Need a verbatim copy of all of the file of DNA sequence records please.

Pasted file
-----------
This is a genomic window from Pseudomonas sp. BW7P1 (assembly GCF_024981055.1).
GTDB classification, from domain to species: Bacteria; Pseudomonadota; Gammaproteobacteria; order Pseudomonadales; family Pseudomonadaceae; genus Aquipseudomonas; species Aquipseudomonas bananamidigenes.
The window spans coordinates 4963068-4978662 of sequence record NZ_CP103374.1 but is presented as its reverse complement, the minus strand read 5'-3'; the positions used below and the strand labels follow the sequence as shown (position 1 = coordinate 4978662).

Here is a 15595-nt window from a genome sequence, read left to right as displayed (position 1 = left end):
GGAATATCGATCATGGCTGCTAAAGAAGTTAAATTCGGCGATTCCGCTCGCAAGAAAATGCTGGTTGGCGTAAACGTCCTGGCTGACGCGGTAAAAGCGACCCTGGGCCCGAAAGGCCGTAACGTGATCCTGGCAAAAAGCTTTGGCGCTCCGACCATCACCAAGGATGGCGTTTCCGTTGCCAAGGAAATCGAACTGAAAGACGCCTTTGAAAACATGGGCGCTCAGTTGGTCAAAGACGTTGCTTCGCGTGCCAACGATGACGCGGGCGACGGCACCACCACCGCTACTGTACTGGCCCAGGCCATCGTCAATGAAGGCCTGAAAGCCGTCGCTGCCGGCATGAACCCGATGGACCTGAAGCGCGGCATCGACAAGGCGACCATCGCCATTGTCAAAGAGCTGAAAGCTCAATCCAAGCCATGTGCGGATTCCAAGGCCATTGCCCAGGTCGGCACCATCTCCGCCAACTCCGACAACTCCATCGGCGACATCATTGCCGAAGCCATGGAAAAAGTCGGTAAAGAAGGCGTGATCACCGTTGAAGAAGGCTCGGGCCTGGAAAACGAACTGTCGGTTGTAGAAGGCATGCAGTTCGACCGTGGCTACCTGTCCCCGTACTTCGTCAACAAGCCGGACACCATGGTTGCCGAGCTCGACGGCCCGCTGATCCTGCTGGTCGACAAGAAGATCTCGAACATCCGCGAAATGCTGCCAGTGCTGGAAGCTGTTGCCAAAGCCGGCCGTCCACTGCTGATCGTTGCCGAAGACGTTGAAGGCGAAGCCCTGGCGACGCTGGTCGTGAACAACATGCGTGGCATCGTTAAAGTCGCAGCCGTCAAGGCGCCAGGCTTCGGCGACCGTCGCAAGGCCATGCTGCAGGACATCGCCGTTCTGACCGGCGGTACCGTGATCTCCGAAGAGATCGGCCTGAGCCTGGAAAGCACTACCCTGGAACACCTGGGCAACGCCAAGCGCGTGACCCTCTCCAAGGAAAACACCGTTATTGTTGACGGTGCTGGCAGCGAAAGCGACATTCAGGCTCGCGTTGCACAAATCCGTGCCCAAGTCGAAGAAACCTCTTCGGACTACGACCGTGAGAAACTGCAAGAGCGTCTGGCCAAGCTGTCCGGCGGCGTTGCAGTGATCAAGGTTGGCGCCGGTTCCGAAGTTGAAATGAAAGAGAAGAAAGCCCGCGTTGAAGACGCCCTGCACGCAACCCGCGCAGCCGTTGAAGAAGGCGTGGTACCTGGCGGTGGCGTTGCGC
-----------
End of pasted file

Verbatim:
This is a genomic window from Pseudomonas sp. BW7P1 (assembly GCF_024981055.1).
GTDB classification, from domain to species: Bacteria; Pseudomonadota; Gammaproteobacteria; order Pseudomonadales; family Pseudomonadaceae; genus Aquipseudomonas; species Aquipseudomonas bananamidigenes.
The window spans coordinates 4963068-4978662 of sequence record NZ_CP103374.1 but is presented as its reverse complement, the minus strand read 5'-3'; the positions used below and the strand labels follow the sequence as shown (position 1 = coordinate 4978662).

Here is a 15595-nt window from a genome sequence, read left to right as displayed (position 1 = left end):
GGAATATCGATCATGGCTGCTAAAGAAGTTAAATTCGGCGATTCCGCTCGCAAGAAAATGCTGGTTGGCGTAAACGTCCTGGCTGACGCGGTAAAAGCGACCCTGGGCCCGAAAGGCCGTAACGTGATCCTGGCAAAAAGCTTTGGCGCTCCGACCATCACCAAGGATGGCGTTTCCGTTGCCAAGGAAATCGAACTGAAAGACGCCTTTGAAAACATGGGCGCTCAGTTGGTCAAAGACGTTGCTTCGCGTGCCAACGATGACGCGGGCGACGGCACCACCACCGCTACTGTACTGGCCCAGGCCATCGTCAATGAAGGCCTGAAAGCCGTCGCTGCCGGCATGAACCCGATGGACCTGAAGCGCGGCATCGACAAGGCGACCATCGCCATTGTCAAAGAGCTGAAAGCTCAATCCAAGCCATGTGCGGATTCCAAGGCCATTGCCCAGGTCGGCACCATCTCCGCCAACTCCGACAACTCCATCGGCGACATCATTGCCGAAGCCATGGAAAAAGTCGGTAAAGAAGGCGTGATCACCGTTGAAGAAGGCTCGGGCCTGGAAAACGAACTGTCGGTTGTAGAAGGCATGCAGTTCGACCGTGGCTACCTGTCCCCGTACTTCGTCAACAAGCCGGACACCATGGTTGCCGAGCTCGACGGCCCGCTGATCCTGCTGGTCGACAAGAAGATCTCGAACATCCGCGAAATGCTGCCAGTGCTGGAAGCTGTTGCCAAAGCCGGCCGTCCACTGCTGATCGTTGCCGAAGACGTTGAAGGCGAAGCCCTGGCGACGCTGGTCGTGAACAACATGCGTGGCATCGTTAAAGTCGCAGCCGTCAAGGCGCCAGGCTTCGGCGACCGTCGCAAGGCCATGCTGCAGGACATCGCCGTTCTGACCGGCGGTACCGTGATCTCCGAAGAGATCGGCCTGAGCCTGGAAAGCACTACCCTGGAACACCTGGGCAACGCCAAGCGCGTGACCCTCTCCAAGGAAAACACCGTTATTGTTGACGGTGCTGGCAGCGAAAGCGACATTCAGGCTCGCGTTGCACAAATCCGTGCCCAAGTCGAAGAAACCTCTTCGGACTACGACCGTGAGAAACTGCAAGAGCGTCTGGCCAAGCTGTCCGGCGGCGTTGCAGTGATCAAGGTTGGCGCCGGTTCCGAAGTTGAAATGAAAGAGAAGAAAGCCCGCGTTGAAGACGCCCTGCACGCAACCCGCGCAGCCGTTGAAGAAGGCGTGGTACCTGGCGGTGGCGTTGCGC